The Station is in the venerable Church of the Four Crowned (Brothers); their names are Severus, Severianus, Carpophorus, and Victorinus; they suffered martyrdom under the persecution of Diocletian. Their bodies, as also the Head of the great Martyr St. Sebastian, are among the Relics of this Church.
Grant, we beseech thee, O Almighty God, that we, who annually celebrate this holy fast, may be well pleasing to thee, both in body and mind, through Christ our Lord. Amen.
Lesson from the Book of Kings 3:16-28
In those days: Two women that were harlots, came to King Solomon, and stood before him; and one of them said: I beseech thee, my lord, I and this woman dwelt in one house, and I was delivered of a child with her in the chamber. And the third day after that I was delivered, she also delivered; and we were together, and no other person with us in the house, only we two. And this woman’s child died in the night, for in her sleep she overlaid him; and rising in the dead time of the night, she took my child from my side, while thy handmaid was asleep, and laid it in her bosom, and laid her dead child in my bosom. And when I rose in the morning to give my child suck, behold it was dead; but considering him more diligently when it was clear day, I found that it was not mine which I bore. And the other woman answered: It is not so as thou sayest, but thy child is dead, and mine is alive. On the contrary she said: Thou liest, for my child liveth, and thy child is dead. And in this manner they strove before the king. Then saith the king: The one saith my child is alive, and thy child is dead: and the other answereth: Nay, but thy child is dead, and mine liveth. The king therefore said: Bring me a sword. And when they had brought a sword before the king, Divide, said he, the living child in two, and give half to the one, and half to the other. But the women, whose child was alive, said to the king (for her bowels were moved upon her child), I beseech thee, my lord, give her the child alive, and do not kill it. But the other said: Let it be neither mine nor thine, but divide it. The king answered and said: Give the living child to this woman and let it not be killed, for she is the mother thereof. And all Israel heard the judgment which the king had judged, and they feared the king, seeing that the wisdom of God was in him to do judgment.
St. Paul explained to us, in yesterday’s Epistle, the antagonism that there is between the Synagogue and the Church; he showed us how Sara’s son, who was the father’s favorite, was persecuted by the son of Agar. The two women, who appear before Solomon, are another figure of the same truth. The child they both lay claim to, is the Gentile people, which has ‘been brought to the knowledge of the true God. The Synagogue, typified by the woman who has caused death to her child, has misled the people confided to her care; and now unjustly claims one that does not belong to her. And whereas it is not from any motherly affection, but only from pride, that she puts forward such a claim, it matters little to her what becomes of the child, provided only he be not given to the true mother, the Church. Solomon, the King of Peace, who is one of the Scriptural types of Christ, adjudges the child to her that has given him birth, and nourished him; and the pretensions of the false mother are rejected. Let us, then, love our mother, the Holy Church, the Spouse of Jesus. It is she has made us children of God by Baptism. She has fed us with the Bread of Life; she has given us the Holy Spirit; and, when we had the misfortune to relapse into death by sin, she, by the divine power given to her, has restored us to life. A filial love for the Church is the sign of the Elect; obedience to her commandments is the mark of a soul in which God has set his kingdom.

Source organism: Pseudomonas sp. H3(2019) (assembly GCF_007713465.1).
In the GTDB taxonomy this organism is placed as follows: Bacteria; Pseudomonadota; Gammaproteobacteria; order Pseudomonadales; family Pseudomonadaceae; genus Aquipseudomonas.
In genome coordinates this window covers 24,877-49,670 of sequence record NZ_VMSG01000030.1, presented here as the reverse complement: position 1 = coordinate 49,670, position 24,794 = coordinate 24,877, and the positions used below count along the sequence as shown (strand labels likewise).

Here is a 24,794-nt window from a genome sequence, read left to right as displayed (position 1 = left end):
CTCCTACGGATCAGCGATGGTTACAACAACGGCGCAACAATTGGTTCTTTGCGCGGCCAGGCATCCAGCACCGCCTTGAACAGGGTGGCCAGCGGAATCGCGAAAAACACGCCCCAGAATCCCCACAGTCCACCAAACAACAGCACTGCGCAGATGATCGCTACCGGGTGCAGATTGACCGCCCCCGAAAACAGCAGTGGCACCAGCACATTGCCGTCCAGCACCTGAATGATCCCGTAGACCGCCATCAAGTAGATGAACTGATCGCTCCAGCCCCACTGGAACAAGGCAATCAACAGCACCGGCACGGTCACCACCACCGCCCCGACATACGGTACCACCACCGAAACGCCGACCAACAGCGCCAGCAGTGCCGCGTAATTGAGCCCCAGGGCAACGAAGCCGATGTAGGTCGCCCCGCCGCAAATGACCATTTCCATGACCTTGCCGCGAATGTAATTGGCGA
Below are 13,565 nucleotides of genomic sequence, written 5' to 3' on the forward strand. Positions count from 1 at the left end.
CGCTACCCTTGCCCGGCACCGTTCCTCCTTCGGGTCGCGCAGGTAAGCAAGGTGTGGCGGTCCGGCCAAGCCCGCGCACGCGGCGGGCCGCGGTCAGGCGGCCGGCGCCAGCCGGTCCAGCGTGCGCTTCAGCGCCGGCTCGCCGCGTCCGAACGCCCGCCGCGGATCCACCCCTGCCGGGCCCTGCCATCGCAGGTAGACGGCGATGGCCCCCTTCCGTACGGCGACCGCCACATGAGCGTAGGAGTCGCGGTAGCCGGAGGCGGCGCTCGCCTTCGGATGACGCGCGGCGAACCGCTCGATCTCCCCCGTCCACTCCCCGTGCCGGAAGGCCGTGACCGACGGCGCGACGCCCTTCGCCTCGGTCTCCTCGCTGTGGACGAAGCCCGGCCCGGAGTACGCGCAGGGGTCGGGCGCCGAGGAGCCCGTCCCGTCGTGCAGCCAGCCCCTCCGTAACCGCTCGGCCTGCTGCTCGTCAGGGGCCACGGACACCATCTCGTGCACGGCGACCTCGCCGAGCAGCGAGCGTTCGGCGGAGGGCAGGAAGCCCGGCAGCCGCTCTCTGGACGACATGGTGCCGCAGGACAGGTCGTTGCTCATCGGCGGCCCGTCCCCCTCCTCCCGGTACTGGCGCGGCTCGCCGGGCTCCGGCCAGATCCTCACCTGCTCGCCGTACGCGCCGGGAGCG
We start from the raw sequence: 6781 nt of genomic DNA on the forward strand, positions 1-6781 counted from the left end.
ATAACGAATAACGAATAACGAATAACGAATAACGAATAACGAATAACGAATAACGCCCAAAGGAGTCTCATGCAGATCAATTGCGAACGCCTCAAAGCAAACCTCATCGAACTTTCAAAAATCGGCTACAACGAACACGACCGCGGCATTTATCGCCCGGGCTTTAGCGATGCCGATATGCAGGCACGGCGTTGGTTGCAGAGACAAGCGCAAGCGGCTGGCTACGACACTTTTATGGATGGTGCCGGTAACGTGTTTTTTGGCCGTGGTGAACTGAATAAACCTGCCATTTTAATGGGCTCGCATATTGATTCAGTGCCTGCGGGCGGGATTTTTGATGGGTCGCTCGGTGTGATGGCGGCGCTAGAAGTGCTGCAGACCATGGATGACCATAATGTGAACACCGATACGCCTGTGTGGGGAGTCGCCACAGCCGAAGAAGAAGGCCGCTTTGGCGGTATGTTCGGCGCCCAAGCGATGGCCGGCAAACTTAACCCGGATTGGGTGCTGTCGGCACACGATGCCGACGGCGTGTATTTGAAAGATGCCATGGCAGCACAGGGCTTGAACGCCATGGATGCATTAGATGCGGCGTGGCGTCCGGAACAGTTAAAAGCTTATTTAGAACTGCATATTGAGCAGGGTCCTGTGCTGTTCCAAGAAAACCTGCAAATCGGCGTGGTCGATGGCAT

Sequel of the holy Gospel according to John 2:13-25
At that time the Pasch of the Jews was at hand, and Jesus went up to Jerusalem. And he found in the temple them that sold oxen, and sheep, and doves, and the changers of money sitting. And when he had made as it were a scourge of little cords he drove them all out of the temple, the sheep also and the oxen; and the money of the changers he poured out, and the tables he overthrew. And he said to them that sold doves: Take these things hence, and make not the house of my Father a house of traffic. And his disciples remembered that it was written: “The zeal of thy house hath eaten me up,” Then the Jews answered and said to him: What sign dost these thou shew us, seeing thou dost these things? Jesus answered and said to them: Destroy this temple, and in three days I will raise it up. The Jews then said: Six and forty years was this temple in building, and wilt thou raise it in three days? But he spoke of the temple of his body. When therefore he was risen again from the dead, his disciples remembered that he had said this, and they believed the Scripture, and the word that Jesus had said. Now when he was at Jerusalem, at the Pasch, on the festival day, many believed in his name, seeing his signs which he did. But Jesus did not trust himself to them, because he knew all men, and because he needed not that any should give testimony of man, for he knew what was in man.